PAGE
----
Having just finished grad school, I am in the habit of studying at the feet of masters, and learning amazing new things. So I am thrilled to discover a surge in new elearning platforms whose aims are to expose me to new knowledge.
Coursera.org is a platform offering over 100 courses from major universities on a wide range of topics. With Coursera, you register on the site, then you can sign up for any courses — most of which look to be five to eight weeks long, and are scheduled through mid-2013.
For example, I signed up for a stats course that’s to begin in September.
What’s refreshingly unique about Coursera is that you actually get readings and homework — in addition to watching lectures by your professor.
Some courses even send you a certificate of completion at the end.
Many universities have uploaded audio and video recordings of course lectures on a huge variety of topics, which you can download or stream from the Apple iTunes Store (navigate to iTunes U inside the “store”). Some of these courses offer supplemental course materials, and some don’t. No homework is involved, and no one but you will know if you completed a course.
One advantage of iTunes U courses is that non-academic departments on a campus — for example a career services office — can share non-credit workshop recordings and lectures through the platform. It’s not just for-credit coursework that’s offered.
Another thing I like about iTunes U is that you sometimes get to hear comments and responses from students (especially if the professor asks a lot of questions).
A final (maybe obvious) benefit of iTunes U is that the lectures are easy to listen to on the go, on your iPad or iPod for example.
Khan Academy features short beginning and refresher video lectures on a range of academic topics. Through the Khan Academy app, the lectures are easy to access for mobile users.
TED, which stands for Technology, Entertainment, and Design, is a collection of video-recorded multimedia presentations from all over the world, often featuring people on the cutting edge of their field.
I’ve watched TED (and TEDx, which are local, independently-organized TED events) presentations on YouTube, NetFlix, and the TED iPad app on subjects as varied as Khan Academy (see above) to robotics to personal branding.
One giant advantage of TED lectures is that they’ve been vetted — it’s not like attending conference lectures, where any given presenter might be (surprise!) boring. Most TED presenters offer something redeeming — humor, gripping content, quick pace.
A related benefit of watching TED at home is that you can turn a video off if you find that it’s not your cup of tea after watching a bit of it.
Learnist is a new social learning platform, still in beta (as of this writing). (Email me at amypotthast[at]gmail.com for an invitation to join, or request an invitation from the Learni.st site.)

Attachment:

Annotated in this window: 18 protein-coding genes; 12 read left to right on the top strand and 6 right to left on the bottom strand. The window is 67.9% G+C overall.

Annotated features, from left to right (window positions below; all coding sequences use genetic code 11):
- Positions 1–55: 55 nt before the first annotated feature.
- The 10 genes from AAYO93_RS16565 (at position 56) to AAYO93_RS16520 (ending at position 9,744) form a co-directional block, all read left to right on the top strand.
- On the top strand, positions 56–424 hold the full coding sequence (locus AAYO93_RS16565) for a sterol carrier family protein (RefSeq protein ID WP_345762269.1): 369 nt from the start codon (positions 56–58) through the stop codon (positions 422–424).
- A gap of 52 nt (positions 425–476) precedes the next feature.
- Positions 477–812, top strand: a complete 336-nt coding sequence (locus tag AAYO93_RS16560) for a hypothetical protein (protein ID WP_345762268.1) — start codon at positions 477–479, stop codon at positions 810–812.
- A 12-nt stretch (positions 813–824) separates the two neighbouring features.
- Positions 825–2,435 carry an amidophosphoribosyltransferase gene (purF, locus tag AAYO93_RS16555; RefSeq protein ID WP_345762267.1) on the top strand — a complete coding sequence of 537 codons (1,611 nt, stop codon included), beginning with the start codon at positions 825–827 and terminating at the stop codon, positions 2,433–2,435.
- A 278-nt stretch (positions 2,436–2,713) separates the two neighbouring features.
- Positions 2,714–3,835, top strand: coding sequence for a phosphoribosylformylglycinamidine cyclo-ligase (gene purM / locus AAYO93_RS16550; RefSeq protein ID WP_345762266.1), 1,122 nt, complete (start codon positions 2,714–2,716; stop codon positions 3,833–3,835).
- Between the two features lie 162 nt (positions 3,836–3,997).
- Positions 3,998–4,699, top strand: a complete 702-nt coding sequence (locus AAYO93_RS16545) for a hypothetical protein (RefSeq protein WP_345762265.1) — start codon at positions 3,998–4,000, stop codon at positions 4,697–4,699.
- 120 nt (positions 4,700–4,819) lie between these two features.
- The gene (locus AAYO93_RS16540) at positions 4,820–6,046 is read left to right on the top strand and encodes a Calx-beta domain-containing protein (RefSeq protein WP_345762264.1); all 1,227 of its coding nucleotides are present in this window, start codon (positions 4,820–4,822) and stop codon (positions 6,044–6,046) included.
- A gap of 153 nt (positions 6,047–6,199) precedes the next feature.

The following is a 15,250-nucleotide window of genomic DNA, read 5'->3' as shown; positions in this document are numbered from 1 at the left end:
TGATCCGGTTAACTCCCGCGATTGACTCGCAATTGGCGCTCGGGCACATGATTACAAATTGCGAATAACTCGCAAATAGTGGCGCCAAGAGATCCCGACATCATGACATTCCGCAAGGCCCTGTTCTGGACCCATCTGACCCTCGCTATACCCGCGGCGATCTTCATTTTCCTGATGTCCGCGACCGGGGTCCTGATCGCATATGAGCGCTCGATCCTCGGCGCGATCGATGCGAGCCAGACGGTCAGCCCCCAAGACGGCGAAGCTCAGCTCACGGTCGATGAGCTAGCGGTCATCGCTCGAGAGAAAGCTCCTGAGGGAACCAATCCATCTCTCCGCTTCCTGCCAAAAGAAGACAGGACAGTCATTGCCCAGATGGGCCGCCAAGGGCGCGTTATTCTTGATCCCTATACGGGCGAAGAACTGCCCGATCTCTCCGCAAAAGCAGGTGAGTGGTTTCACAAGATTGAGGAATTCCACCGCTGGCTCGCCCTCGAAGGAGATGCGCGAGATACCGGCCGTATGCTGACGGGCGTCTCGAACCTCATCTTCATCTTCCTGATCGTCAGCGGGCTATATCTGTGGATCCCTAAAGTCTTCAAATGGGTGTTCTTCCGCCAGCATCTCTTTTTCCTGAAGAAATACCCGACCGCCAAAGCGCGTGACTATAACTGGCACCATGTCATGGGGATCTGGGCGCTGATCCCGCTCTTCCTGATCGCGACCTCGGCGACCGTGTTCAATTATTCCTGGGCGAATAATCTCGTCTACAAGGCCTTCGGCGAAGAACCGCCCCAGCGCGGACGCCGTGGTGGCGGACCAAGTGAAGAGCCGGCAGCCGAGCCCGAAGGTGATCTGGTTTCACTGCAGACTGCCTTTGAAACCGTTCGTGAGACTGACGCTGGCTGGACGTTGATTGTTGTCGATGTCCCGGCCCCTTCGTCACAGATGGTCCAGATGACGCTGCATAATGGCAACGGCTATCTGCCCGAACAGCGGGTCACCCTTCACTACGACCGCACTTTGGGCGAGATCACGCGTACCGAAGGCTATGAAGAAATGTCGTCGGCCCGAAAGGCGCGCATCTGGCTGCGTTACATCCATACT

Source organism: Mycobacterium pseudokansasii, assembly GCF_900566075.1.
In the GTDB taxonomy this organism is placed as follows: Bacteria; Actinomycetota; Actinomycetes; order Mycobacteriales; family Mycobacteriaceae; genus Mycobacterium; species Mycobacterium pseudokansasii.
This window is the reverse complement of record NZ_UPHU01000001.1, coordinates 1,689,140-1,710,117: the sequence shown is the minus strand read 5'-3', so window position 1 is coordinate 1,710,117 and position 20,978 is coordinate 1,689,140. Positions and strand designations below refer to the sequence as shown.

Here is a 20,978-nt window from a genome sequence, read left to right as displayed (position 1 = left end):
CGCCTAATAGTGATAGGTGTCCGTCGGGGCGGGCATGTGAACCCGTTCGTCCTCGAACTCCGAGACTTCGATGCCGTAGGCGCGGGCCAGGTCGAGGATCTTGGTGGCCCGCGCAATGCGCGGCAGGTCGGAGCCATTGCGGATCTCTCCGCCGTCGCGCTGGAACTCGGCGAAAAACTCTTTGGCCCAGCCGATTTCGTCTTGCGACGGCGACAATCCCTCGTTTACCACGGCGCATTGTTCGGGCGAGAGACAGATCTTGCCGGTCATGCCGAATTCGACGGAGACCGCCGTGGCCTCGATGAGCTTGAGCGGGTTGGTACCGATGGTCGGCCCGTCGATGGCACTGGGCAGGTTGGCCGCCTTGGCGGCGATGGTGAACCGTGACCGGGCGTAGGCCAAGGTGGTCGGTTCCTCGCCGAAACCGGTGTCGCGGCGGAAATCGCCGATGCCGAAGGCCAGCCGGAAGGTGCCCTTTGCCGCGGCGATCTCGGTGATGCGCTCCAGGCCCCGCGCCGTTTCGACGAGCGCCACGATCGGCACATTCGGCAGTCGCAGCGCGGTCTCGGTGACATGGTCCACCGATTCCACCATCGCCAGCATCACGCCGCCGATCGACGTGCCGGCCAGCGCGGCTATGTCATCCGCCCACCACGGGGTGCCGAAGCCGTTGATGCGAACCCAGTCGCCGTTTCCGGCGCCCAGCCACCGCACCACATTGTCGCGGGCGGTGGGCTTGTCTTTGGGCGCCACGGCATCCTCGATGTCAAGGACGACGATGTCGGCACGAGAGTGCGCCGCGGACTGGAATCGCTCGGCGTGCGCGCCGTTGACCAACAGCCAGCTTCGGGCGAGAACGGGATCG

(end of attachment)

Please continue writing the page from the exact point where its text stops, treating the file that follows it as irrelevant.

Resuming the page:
Similar to pinning images to a board on Pinterest, Learnist allows you to browse curated, multimedia educational content on boards that other people have created. You can also create your own board and curate content (video, images, text) on topics you know about.
Like many social apps, you can login to Learnist using Facebook, and Learnist updates your Facebook timeline (unless you tell the app not to) with your Learnist activity, so your friends see what you’re learning about.
Of course if you’re confused about how to use Learnist, you can always check out the learning board on Learnist called How to Use Learnist.
Caveats to all these platforms
Before you drop out of your brick & mortar school (the kind that charges tuition), let me warn you that most of these free elearning opportunities operate under the notion that listening, watching and/or reading equals learning, and they therefore rely heavily on lecture with some slideshow support.
For me, some benefit of a lecture are that the speaker — an expert — has made decisions about what to include and what to leave out; and the speaker can communicate facts and anecdotes efficiently.
Some downsides of the lecture are that it does not typically allow for skills practice, or ongoing learner assessment (because of the lack of interaction between lecturer and listener), and they can be boring.
To get the most out of any lecture, find ways to re-expose yourself to the content in the weeks and months following it:
- take notes and be sure to review them later (a few days, a week, a month, etc.)
- review the video/audio again after a few days or a week
- reflect on what you learned in a blog post or journal entry
- tell a friend what you learned.
Have you used any of the platforms mentioned here? Do you have others that you rely on? What’s been your experience with these online nonformal learning pursuits?